- Laika Inc.
- Spike-haired Norman, here with best friend Neil, shrinks from his supernatural calling in "ParaNorman."
Why is Norman so bummed? The titular middle-school antihero of the stop-motion animated feature "ParaNorman" (voiced by Kodi Smit-McPhee) lives in an 11-year-old boy's paradise of creepy toys, spiky hair and daily adventure. His life is bugs, slime, slimy bugs, and, most importantly, ghosts. Norman has the gift of seeing green-glowing spirits of the dead, both people and animals. They want his help saving his town, a task Norman resists sulkily through the entire movie.
But why? Norman's favorite TV is late-night creature features; his bedroom is stacked floor to ceiling with the plush and plastic undead; his cell phone chimes the theme to "Friday the 13th." His so-called burden is the equivalent of an action figure being called upon by G.I. Joe to defend the country against invading ninjas. Why isn't Norman stoked?
The movie offers a reason, but, unlike the exorbitant and groundbreaking animation used to painstakingly construct the film, Norman's motivations feel cheap and hackneyed. Norman is marginalized by society for his second sight, as if it were a disability and not a super-cool, ghost-busting power. Obligingly, his parents (Jeff Garlin and Leslie Mann) are very worried, the other kids at school pick on him and call him a freak, and his older sister (Anna Kendrick) is, like, so totally over it. Just about everyone except his overweight friend, Neil (Tucker Albrizzi), thinks Norman is weird.
It's a good thing contrivances don't really register with the age group "ParaNorman" is aimed at. In fact, making everyone else besides the hero a bully or a nincompoop, or both, likely is a selling point. Therefore, dad is a bellowing buffoon, mom tiptoes around her son with a quizzical look on her face and big sis prattles endlessly on her smart phone. Norman is also bullied by a pinhead named Alvin (Christopher Mintz-Plasse) and chauffeured through much of the film by a muscle-bound jock (Casey Affleck) his sister is goo-goo for. With few exceptions, including Norman's far-too-briefly resurrected grandma (Elaine Stritch), "ParaNorman" deals mostly in caricatures.
It's not really an overwhelming criticism if you're talking pre-teen audience. But it's not great children's storytelling, either. At the screening I attended the little ones were, if not laughing as often as the gags arrived on screen, at least engaged. "This is my favorite part," whispered one kid to his dad during a scene in which Norman's restroom stall blows up, raining streamers of toilet paper.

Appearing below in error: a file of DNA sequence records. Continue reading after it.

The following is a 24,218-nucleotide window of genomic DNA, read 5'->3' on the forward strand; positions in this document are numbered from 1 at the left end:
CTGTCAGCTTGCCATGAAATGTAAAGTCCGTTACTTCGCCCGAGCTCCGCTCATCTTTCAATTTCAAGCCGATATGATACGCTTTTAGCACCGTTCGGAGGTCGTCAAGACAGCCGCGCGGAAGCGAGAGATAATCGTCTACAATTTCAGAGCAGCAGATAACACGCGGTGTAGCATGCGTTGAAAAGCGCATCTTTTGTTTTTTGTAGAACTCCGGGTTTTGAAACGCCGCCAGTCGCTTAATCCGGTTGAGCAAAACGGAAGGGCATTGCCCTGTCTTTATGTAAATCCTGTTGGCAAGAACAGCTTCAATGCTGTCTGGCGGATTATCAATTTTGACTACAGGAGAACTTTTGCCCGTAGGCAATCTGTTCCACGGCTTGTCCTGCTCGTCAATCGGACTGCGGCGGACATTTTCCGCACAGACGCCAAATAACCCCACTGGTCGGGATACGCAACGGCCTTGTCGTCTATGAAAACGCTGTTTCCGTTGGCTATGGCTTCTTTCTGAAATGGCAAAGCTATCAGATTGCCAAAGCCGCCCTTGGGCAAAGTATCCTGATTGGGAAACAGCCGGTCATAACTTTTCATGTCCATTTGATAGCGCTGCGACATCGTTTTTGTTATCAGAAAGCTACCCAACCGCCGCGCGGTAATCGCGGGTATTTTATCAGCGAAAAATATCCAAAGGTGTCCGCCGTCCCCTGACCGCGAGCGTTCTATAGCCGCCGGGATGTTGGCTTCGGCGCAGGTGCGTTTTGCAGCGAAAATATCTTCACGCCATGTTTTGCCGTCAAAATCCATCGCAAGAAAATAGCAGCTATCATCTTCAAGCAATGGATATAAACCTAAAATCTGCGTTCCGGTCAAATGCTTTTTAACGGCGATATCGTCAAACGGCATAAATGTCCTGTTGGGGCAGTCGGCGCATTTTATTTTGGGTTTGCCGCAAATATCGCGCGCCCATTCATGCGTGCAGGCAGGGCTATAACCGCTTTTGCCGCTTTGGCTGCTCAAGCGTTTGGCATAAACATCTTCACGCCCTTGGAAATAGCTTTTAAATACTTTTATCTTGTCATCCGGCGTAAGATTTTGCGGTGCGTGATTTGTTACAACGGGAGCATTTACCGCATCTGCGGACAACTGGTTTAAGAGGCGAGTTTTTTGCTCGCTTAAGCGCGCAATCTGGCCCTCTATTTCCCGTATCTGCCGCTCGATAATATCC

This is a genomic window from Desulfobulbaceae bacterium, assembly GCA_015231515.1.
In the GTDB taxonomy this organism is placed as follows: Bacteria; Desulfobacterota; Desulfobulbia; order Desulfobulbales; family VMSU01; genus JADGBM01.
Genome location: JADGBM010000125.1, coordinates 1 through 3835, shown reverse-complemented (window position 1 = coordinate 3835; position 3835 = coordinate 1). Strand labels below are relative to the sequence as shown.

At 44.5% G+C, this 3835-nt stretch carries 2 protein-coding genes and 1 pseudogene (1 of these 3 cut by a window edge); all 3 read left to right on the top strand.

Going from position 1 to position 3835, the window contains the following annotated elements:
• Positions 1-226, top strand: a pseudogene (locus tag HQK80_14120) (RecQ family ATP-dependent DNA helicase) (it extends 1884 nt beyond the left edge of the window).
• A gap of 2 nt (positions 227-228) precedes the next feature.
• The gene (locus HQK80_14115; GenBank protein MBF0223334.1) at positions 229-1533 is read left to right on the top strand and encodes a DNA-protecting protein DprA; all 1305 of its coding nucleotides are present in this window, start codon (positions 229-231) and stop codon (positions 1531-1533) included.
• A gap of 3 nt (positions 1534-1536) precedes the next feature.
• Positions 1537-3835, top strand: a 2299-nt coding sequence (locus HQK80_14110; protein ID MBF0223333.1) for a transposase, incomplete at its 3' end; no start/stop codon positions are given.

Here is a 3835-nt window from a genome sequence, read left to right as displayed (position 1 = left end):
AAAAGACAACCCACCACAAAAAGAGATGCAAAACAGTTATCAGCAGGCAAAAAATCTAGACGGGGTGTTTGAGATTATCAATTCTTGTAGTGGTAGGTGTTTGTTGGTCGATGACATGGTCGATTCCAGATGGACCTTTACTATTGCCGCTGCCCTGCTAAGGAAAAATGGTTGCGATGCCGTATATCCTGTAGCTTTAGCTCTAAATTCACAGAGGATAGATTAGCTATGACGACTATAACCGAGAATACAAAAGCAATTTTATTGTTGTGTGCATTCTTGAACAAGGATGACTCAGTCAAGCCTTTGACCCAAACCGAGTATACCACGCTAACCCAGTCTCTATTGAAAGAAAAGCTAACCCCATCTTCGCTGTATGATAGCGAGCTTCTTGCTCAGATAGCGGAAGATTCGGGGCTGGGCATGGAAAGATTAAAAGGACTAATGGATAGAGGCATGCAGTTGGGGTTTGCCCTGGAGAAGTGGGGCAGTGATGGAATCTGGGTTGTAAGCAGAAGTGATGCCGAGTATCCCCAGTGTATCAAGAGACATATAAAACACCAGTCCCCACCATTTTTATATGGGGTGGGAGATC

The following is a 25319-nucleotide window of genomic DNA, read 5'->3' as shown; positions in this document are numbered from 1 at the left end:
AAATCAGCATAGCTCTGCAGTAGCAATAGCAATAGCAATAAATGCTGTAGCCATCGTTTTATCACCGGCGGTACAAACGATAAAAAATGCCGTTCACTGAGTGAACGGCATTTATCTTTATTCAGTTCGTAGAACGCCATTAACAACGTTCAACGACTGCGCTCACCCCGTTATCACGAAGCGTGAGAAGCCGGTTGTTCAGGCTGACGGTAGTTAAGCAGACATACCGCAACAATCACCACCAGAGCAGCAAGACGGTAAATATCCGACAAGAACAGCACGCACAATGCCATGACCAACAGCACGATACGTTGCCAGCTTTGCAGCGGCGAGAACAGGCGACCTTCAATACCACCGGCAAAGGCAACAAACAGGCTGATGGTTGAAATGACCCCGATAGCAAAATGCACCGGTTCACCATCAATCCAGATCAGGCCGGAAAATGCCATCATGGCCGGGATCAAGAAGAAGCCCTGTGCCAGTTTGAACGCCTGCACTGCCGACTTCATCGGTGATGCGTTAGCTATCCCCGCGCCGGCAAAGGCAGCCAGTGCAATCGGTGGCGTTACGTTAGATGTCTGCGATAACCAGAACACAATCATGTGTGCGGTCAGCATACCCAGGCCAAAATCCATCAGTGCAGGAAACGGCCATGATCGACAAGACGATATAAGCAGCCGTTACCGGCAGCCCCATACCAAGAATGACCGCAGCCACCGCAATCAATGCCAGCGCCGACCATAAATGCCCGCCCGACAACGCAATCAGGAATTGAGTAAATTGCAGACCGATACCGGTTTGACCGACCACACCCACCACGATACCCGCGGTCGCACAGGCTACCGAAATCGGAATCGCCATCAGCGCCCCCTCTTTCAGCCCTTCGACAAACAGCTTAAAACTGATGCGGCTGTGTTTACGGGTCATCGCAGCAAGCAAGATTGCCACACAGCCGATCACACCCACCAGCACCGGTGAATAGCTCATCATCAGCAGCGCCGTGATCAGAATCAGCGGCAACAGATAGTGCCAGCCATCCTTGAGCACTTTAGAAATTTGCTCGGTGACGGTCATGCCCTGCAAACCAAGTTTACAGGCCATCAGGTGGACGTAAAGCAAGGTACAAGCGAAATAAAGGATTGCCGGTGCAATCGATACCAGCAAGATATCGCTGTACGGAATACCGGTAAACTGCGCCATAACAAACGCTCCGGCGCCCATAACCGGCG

It is, in its way, a memorable scene. It is also the moment, pretty tardy at around the 35- to 40-minute mark of a muddled and meandering story, when we finally get to the central conflict. Norman's New England town was once cursed by a witch because she was tried by the town's elders, Salem-style. Norman is the latest in a long line of, well, something-or-others, who have the ability to talk to the dead, and thereby talk to the witch, and tell her something that theoretically will get rid of her. Let's just put it this way: The entire story could be revealed and it wouldn't count as a spoiler because it doesn't really make any sense.
Zombies pop out of graves in one of many thinly developed premises, prompting a really long chase sequence mostly interesting in a how'd-those-stop-motion-animators-do-that? kind of way. It's not as interesting as action, however, or humor. Although you can see the jokes as obviously as Norman sees ghosts, they just aren't that funny, even to the Skittles set. They laughed out loud about three, three-and-a-half times. I did once.
"ParaNorman" was produced by Laika, a boutique film studio that specializes in stop-motion animation. Its last film, 2009's "Coraline," also told a story that was noticeably weaker than its visuals, but "ParaNorman" is completely generic by comparison. It's offered in 3-D and 2-D, but no amount of technology will mollify parents who, routinely spoiled by the big-studio kid flicks, expect to be part of the audience. This is not one of those movies.
So many hours, years, even, of highly skilled labor went into "ParaNorman," it's tough to conclude what must be concluded: The film looks pretty, but it's also pretty dumb. Dumb turns to dull late in the third act, when a trite attempt to impose a moral lesson jerks the film into an entirely different register. The film's heart is after a Tim-Burton level of finely-crafted creep, but the brains of "ParaNorman" are lost in afternoon Nickelodeon. (PG) 93 min. S